[ppml] Policy Proposal: 2007-12 IPv4 Countdown Policy Proposal

Ted Mittelstaedt tedm at ipinc.net
Wed Mar 21 19:56:38 EDT 2007

>-----Original Message-----
>From: James Jun [mailto:james at towardex.com]
>Sent: Wednesday, March 21, 2007 3:45 PM
>To: 'Ted Mittelstaedt'; 'Rich Emmings'; ppml at arin.net
>Subject: RE: [ppml] Policy Proposal: 2007-12 IPv4 Countdown Policy
>> Thus the organizations that are rich and can
>> afford to twist things to get IPv4, will over time collect the higher
>> paying customers.  In other words, the rich get richer and the poor
>> get poorer.
>My concern here is with the merit behind your rationale that, instead of
>moving IPv6 FORWARD, that we should artificially regulate, where
>people will
>need to be forced and imprisoned to transition to IPv6 and create a
>situation where IPv4 is still what they want.  So instead of moving IPv6
>forward, the plan is to create a cynicism around IPv6 where people
>will WANT
>to go back to IPv4 unless they are forced not to by an unneeded regulation.
>This is not necessary.
>The 'rich gets rich', 'poorer gets poorer' would not happen when everyone
>wants IPv6, not be forced into it as you propose; therefore such clause of
>argument makes no sense.
>And you too, can help to spark interest in IPv6 by consider enabling IPv6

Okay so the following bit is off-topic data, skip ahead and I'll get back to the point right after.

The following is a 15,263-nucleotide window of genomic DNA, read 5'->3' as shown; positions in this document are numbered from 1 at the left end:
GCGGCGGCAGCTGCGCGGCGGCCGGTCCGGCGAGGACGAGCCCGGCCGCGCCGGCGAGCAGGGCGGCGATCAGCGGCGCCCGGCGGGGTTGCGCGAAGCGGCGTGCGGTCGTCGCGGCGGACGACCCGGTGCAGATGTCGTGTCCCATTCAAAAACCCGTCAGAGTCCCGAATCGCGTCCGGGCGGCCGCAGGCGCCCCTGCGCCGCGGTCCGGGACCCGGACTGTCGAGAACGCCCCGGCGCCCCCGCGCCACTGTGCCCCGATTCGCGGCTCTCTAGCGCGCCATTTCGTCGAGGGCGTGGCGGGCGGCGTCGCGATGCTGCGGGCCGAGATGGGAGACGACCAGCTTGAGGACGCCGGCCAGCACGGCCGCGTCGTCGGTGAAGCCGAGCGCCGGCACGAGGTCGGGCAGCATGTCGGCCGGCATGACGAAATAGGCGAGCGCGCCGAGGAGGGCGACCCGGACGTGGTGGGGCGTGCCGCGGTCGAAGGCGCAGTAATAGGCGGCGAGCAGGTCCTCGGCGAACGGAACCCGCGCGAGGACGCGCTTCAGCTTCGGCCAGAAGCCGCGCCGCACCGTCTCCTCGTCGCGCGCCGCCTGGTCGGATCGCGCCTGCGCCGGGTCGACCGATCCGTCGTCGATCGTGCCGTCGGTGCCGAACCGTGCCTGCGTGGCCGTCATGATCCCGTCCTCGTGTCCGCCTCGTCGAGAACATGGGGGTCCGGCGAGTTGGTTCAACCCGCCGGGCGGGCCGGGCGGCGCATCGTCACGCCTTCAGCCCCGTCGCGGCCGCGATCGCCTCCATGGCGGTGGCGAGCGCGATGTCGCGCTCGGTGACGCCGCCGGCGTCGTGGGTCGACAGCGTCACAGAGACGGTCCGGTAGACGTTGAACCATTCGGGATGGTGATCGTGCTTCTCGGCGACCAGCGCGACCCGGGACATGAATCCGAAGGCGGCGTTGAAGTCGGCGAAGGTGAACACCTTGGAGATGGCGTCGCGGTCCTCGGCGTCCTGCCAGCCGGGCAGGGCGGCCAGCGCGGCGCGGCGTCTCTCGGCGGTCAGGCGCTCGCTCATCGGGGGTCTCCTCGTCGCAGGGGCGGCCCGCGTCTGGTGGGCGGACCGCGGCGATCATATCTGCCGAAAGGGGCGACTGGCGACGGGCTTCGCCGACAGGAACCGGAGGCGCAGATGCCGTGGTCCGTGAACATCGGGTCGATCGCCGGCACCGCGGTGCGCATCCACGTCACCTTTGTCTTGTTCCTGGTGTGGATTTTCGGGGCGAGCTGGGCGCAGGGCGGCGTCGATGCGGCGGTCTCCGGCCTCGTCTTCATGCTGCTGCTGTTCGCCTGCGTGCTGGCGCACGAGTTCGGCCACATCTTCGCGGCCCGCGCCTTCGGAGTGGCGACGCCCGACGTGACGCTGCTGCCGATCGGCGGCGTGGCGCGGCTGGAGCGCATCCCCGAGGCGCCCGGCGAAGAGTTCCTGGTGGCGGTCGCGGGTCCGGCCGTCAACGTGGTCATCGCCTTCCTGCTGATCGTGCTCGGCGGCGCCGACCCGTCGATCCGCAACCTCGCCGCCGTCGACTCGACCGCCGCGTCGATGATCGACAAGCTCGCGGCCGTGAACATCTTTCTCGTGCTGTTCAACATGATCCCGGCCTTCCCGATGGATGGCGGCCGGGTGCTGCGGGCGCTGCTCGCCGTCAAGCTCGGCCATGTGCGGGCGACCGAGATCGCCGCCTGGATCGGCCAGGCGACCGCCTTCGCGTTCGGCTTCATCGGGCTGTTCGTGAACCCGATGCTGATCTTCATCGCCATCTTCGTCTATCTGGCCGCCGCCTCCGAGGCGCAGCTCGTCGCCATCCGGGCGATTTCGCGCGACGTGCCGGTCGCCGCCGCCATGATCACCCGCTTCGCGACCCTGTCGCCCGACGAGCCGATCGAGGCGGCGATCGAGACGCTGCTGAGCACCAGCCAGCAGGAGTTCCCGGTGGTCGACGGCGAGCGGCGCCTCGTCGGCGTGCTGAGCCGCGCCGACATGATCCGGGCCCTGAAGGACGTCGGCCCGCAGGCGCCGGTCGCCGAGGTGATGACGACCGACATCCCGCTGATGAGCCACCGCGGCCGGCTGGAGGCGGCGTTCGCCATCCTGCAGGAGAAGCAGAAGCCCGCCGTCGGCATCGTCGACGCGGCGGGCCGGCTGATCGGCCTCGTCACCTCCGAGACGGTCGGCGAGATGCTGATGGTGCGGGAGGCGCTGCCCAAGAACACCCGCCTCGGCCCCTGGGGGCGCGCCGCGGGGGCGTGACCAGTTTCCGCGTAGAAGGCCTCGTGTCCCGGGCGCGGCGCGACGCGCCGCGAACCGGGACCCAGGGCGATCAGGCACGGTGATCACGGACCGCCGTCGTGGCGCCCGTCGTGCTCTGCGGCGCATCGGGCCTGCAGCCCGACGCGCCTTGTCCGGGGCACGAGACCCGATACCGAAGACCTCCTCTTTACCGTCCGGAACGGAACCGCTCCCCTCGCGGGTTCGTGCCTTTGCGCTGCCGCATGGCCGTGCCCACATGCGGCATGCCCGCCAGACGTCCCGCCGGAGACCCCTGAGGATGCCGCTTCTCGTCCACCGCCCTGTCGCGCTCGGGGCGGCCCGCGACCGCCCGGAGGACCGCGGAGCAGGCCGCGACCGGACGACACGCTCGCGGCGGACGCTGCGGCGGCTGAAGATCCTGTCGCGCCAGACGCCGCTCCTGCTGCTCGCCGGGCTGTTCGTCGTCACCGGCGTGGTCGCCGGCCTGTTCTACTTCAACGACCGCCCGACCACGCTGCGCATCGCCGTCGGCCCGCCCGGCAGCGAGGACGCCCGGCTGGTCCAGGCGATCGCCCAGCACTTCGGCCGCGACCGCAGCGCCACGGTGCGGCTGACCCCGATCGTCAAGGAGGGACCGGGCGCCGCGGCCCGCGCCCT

>inside your own network today, for your customers, as opposed to
>proposing a
>forced regulation schedule.
>ar2.bos>show bgp ipv6 unicast reg _10248_

But then if I did that I would be not sparking interest in IPv4
reclamation.  Which I think is important and should be done before
IPv6 switchover.  You have a point, though. :-)

Simply publicizing a T-date can simply be nothing more than publishing
a T-date.  Since there does not seem to be a way to prevent people from
advertising IPv4, a T-date could be considered to be nothing more than
symbolic - but symbols are powerful.

If they were not, people wouldn't be arguing over the idea of the
RIR's getting together and agreeing on a single T-date.

>> It appears to me that the only way to prove need of IPv6 is to be
>> able to state with authority that "All usable IPv4 addresses are
>> currently in use"  Anything else is a prediction of when it will
>> happen.
>Your notion that the only way to adapt to IPv6 is to set a timeline is
>wrong.  Ask carriers why they are not supporting IPv6 today, and their
>response is "show us the money and we will."  How do these carriers make
>money, by moving bits.  When there is traffic in IPv6, market will adopt,
>plain and simple.  And to create traffic for IPv6 is to get application
>writers and rest of the IT industry to realize, through mass marketing
>effort, that shows IPv4 is ending soon and IPv6 is the preferred industry

That is nothing more than a statement of a catch-22.

A timeline is one way out of this catch-22.  Can you suggest others?
I can't think of any.

>Setting artificial timeline as a matter of policy within IP allocation
>authority only exacerbates the problem for ISPs and carriers,

No, it merely creates this publicity and advertising that you say
is needed to get people to switch to IPv6.

>and further
>confines the boundary of the problem to carrier industries, as opposed to
>all participants of the Internet.

Yes, and there is a good reason why.

The users of the Internet will do what they are told.  If their ISP says